Sophia Baddeley (1745-1783) was a celebrated actress and courtesan.
In 1764, Sophia eloped with Robert Baddeley, a Drury Lane theater player almost twice her age. The marriage was not a happy one, but Robert Baddeley recognized an opportunity when a rich Jewish friend of his approached him about becoming involved with Sophia. Robert encouraged her to accept, saying that such rich friends were not to be slighted.
Most scholars record Sophia’s first acting gig as her 1764 role as an understudy for the role of Cordelia in King Lear; when the lead was unable to perform, Sophia Baddeley played the part. However, she’d never actually seen the play, and upon seeing the actor playing Mad Tom she was so afraid she screamed and fell over. The audience was immediately emotionally drawn to her, and thus began Britain’s love affair with Sophia Baddeley.
Not this Mad Tom
As a courtesan, Sophia Baddeley was renowned for her beauty. One of Sophia’s many paramours, the Duke of Ancaster, compared her eyes to that of the basilisk. “Absolutely one of the wonders of the age. No man can gaze on you unwounded…whose eyes kill those whom they fix on.” In 1771 Samuel Foote opened his satirical comedy The Maid of Bath at the Haymarket. The playwright himself acting in the play extemporized, “Not even the beauty of the nine Muses, nor even that of the divine Baddeley herself, who there sits, could exceed that of the Maid of Bath.” Upon remarking on Sophia’s magnificence, he pointed to where she sat in a theater seat, and she stood, bowing. Twenty five minutes and three encores later she finally sat back down.
more amazing eyes here
Most women who were in “circles of purchasable beauty” were all the rage for a short time before their popularity waned. Sophia Baddeley’s rampant desirability and vogue as a top courtesan only lasted from 1771-1774. Her extravagance makes one gasp: she spent the modern equivalent of £200 a day on hothouse flowers, a quarter of a million on diamonds, and thousands a month on hats and linen. A present from Lord Melbourne for the equivalent of £3,000 would last her barely four days. But then with sex with this gentleman Sophia had much to endure. “Lord Melbourne bored Sophia, she often had a headache which mysteriously disappeared as soon as he was gone.”
flowers found here
Sophia’s memoirs were penned by her lifelong friend and companion, Mrs. Eliza Steele. Eliza was noted to wear men’s clothing and declared that she had fallen in love with her. To protect Sophia, she also carried a pair of pistols. Today, there is much speculation over whether there was any erotic or sexual relationship between Steele and Baddeley.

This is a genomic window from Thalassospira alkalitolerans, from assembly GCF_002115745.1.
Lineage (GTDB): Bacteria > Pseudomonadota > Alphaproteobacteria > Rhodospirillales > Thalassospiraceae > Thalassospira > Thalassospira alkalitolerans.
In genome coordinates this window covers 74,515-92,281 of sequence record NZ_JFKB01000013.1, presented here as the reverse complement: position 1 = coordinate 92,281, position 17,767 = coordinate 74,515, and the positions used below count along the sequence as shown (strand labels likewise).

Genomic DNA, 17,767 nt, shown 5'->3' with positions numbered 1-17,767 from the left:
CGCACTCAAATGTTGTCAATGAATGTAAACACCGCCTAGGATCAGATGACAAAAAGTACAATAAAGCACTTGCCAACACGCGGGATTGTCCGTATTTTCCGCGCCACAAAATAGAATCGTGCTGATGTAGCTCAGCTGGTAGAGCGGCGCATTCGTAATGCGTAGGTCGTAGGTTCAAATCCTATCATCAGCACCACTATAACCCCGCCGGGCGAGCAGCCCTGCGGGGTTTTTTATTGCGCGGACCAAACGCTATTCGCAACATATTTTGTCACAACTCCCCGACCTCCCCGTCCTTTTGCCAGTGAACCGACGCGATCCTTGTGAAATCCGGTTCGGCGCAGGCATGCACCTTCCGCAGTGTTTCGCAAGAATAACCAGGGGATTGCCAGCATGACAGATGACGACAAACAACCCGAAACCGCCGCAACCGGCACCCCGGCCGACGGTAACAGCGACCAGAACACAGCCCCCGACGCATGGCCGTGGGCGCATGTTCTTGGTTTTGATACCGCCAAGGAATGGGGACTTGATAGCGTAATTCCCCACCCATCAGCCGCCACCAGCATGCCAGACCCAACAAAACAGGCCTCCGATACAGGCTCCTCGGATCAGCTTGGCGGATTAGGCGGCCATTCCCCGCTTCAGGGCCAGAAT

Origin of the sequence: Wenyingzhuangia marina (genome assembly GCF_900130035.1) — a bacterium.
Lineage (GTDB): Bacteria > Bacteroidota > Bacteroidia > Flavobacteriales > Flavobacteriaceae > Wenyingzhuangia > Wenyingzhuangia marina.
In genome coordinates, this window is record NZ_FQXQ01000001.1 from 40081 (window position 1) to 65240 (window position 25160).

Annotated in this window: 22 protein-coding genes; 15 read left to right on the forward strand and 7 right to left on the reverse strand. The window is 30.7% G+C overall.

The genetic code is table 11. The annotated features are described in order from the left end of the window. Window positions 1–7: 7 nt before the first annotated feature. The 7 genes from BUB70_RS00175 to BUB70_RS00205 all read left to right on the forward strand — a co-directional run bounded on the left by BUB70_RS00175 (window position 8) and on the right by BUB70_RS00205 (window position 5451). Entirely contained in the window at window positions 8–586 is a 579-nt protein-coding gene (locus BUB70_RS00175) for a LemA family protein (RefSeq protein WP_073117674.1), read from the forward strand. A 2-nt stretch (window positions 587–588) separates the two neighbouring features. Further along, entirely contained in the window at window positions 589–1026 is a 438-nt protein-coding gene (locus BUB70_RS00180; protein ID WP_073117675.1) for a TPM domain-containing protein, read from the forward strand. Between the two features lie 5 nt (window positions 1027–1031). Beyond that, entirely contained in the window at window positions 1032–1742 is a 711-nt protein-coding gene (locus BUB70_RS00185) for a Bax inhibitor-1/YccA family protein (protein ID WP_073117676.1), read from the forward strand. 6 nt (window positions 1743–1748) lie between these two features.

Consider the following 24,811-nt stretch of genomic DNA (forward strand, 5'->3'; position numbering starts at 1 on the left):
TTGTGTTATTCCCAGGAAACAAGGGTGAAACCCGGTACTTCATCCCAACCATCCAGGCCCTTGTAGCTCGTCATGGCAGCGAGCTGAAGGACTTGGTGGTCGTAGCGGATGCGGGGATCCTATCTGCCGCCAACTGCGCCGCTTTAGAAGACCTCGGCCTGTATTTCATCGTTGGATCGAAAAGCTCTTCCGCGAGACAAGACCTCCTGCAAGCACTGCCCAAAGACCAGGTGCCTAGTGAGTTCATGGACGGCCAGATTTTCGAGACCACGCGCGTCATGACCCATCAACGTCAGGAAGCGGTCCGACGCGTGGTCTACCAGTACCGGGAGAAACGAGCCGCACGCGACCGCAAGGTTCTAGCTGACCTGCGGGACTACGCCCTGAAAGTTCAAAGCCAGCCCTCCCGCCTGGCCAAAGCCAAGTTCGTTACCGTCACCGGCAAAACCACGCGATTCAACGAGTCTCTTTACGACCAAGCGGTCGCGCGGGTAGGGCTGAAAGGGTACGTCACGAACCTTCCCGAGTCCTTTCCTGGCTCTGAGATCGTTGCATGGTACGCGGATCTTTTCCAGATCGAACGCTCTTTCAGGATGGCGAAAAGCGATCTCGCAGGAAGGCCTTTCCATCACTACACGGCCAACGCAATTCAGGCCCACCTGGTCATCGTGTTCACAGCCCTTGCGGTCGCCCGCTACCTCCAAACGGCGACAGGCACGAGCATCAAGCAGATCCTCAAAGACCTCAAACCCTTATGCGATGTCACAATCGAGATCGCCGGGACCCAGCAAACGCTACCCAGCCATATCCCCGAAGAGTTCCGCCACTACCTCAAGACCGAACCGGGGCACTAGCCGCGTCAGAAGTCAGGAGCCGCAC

Girls’ Rifle Team found here
Her husband, Robert, is remembered for something other than his love life.
In his will Baddeley bequeathed £650 towards the maintenance of decrepit actors. He also left £100, invested at 3% per annum, to provide for a twelfth night cake to be supplied to the Drury Lane cast in his memory. This sum covered the provision of a good quantity of ‘lamb’s wool’, wine with baked apple dissolving in it to give a woolly texture, but that part of the tradition seems to have gone by the wayside.
Many years ago, the New York Times reported on one such celebration here:
Oscar Wilde, in conventional evening dress, apologises to young Tennyson, a handsome bright faced youth, as he pushes by him to make a place for Jennie Lee. Oscar has grown stout and looks domestic.
The curtain rises on a stage with a small white table in the centre and long white tables on either side. Banks of crystal glasses glitter and the dark green bottles of champagne have a cool inviting look. Mr Fernandez, custodian of the Drury Lane fund, takes up a Damoscletian sword and holds it over the large round white cake with red and green icing.
Endless bottles of champagne flow like water, their consumption greatly disproportionate with the cotelettes de homard, foie gras and other delicacies. The dance begins. It is a gay scene, very gay, and it rapidly grows gayer and gayer. The theatre rings with laughter and music and the popping of more champagne corks. Not until the yellow sun is beginning its daily struggle with the London mist do the guests go forth to slumber more or less disturbed by memories of the Baddeley cake.
image by Dav Thomas